News in Brief

Fraud-fighting analytics, email security and border IT

data abstract

Senate bill uses analytics to target federal fraud

A bipartisan bill introduced in the Senate would require federal agencies to assess the risk of fraud in their programs and develop strategies to fight it, while also tasking them with developing and using cutting-edge data analysis tools to ferret out suspicious activity, similar to how private sector credit card companies spot patterns of fraud.

The Fraud Reduction and Data Analytics Act of 2015, sponsored by Sens. Tom Carper (D-Del.), Thom Tillis (R-N.C.), Claire McCaskill (D-Mo.) and Ron Johnson (R-Wis.) was written in response to a critical Government Accountability Office study that highlighted the need for federal managers to take a more strategic, pro-active, risk-based approach to managing fraud risks and developing effective antifraud controls.

"Our bill would, among other things, require federal officials to determine what areas of government spending are at the greatest risk for fraud, develop an action plan, and then share those solutions across agencies with similar programs," said Sen. Carper, ranking member of the Homeland Security and Governmental Affairs Committee.

NIST initiatives tackle email security

Two nascent initiatives from the National Institute of Standards and Technology are aimed at strengthening the fragile state of email security. A NIST draft document offers guidance on meeting federal requirements for email security. The Internet’s foundational email protocol was adopted in 1982 and "is susceptible to a wide range of attacks including man-in-the-middle content modification and content surveillance," the document stated. Meanwhile, NIST’s National Cybersecurity Center of Excellence is developing a guide that will explain how to build an email platform that meets “federal and industry security and privacy requirements using commercially available tools and components,” the institute said.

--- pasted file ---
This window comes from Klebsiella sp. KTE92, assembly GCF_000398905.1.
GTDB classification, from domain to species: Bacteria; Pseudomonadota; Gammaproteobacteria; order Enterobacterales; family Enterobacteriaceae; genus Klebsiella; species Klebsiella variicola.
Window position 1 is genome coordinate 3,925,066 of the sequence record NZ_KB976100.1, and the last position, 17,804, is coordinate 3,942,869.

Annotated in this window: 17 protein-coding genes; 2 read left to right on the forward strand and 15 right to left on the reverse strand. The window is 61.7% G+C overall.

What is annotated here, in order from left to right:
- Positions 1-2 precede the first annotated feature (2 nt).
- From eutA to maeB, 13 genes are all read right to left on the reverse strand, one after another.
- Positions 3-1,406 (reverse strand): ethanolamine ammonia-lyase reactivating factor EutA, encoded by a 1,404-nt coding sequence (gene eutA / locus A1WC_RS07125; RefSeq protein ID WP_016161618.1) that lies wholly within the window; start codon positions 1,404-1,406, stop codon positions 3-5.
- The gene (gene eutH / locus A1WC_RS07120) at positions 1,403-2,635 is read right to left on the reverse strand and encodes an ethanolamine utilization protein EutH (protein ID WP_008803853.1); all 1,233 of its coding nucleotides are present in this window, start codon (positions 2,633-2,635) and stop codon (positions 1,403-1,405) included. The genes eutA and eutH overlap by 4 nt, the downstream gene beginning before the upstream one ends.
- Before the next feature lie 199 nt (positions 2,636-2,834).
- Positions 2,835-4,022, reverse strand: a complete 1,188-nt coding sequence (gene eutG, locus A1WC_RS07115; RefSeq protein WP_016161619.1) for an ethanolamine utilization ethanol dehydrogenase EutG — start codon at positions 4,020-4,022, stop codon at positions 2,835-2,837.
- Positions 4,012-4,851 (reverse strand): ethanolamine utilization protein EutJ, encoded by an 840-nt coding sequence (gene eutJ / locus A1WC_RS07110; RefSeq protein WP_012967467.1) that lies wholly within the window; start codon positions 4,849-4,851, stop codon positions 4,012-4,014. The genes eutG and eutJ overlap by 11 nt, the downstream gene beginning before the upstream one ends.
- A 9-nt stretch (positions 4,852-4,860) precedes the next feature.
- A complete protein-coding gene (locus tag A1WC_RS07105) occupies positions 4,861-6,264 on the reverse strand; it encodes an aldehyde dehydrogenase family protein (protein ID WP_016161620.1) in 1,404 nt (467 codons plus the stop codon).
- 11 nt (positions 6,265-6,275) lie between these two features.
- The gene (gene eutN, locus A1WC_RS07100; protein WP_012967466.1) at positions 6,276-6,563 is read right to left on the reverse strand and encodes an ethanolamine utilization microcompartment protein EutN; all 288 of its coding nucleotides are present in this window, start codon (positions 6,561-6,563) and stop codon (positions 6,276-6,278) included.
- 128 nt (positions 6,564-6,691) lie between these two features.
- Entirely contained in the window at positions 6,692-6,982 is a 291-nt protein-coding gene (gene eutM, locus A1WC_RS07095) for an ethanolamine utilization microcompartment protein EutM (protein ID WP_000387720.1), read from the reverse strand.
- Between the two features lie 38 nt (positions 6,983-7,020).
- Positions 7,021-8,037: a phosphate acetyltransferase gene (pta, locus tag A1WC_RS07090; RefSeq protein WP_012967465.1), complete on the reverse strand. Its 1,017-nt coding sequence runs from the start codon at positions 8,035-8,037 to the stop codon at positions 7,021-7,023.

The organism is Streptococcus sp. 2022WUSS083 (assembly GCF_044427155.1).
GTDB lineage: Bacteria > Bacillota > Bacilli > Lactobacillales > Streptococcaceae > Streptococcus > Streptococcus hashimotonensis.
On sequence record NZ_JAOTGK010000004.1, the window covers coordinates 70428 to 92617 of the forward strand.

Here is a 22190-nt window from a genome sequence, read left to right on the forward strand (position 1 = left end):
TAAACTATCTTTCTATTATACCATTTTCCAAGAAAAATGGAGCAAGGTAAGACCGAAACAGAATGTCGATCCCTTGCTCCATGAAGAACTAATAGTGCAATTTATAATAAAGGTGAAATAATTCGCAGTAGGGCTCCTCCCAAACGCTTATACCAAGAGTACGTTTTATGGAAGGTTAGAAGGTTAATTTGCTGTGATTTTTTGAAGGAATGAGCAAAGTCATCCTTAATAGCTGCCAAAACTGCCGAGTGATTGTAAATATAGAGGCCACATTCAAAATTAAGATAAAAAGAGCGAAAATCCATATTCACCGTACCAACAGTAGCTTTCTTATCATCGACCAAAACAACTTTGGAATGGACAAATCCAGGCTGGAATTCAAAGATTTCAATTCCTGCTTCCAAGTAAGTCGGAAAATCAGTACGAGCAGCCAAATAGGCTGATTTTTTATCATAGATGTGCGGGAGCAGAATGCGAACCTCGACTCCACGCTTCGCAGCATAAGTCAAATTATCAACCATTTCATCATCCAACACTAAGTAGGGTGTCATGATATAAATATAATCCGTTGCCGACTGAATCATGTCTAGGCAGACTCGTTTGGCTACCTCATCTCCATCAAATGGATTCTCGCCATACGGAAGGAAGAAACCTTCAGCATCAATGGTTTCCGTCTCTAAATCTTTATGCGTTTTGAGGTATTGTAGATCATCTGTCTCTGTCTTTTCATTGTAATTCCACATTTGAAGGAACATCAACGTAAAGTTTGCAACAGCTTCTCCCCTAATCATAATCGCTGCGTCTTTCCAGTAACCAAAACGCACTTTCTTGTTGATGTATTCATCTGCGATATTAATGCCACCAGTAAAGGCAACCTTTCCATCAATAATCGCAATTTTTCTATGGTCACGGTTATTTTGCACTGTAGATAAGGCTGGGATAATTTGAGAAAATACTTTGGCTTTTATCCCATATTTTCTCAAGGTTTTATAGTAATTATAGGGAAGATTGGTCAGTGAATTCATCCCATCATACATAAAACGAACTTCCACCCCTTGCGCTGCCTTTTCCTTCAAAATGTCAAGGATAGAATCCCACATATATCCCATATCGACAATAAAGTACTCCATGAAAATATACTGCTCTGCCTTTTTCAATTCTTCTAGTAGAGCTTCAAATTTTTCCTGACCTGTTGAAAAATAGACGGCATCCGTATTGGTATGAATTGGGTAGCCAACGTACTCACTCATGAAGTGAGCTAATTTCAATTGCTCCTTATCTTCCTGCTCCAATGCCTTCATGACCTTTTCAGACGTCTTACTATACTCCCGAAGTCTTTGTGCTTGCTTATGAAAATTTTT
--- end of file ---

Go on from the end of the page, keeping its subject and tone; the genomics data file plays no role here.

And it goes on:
DHS extends Unisys for key border operations

The Department of Homeland Security awarded a sole-source, year-long $27 million bridge contract to Unisys Corp. to help Customs and Border Protection’s  Passenger Systems Directorate’s Land Border Integration program to continue operation, maintenance of some of its data systems, as well as test facilities and an LBI dashboard, according to documents posted on Fed Biz Opps.

The contract, said DHS, will allow ongoing operation of Test Lane Facilities that house full-scale operating examples of all of LBI’s existing systems solutions, as well as hosting the LBI Dashboard. The dashboard, it said allow real-time, remote monitoring of over 900 deployed LBI systems across the country. Under the contract, Unysis will provide systems engineering, technical and program management services, as well as provide ongoing operation and maintenance for system performance.

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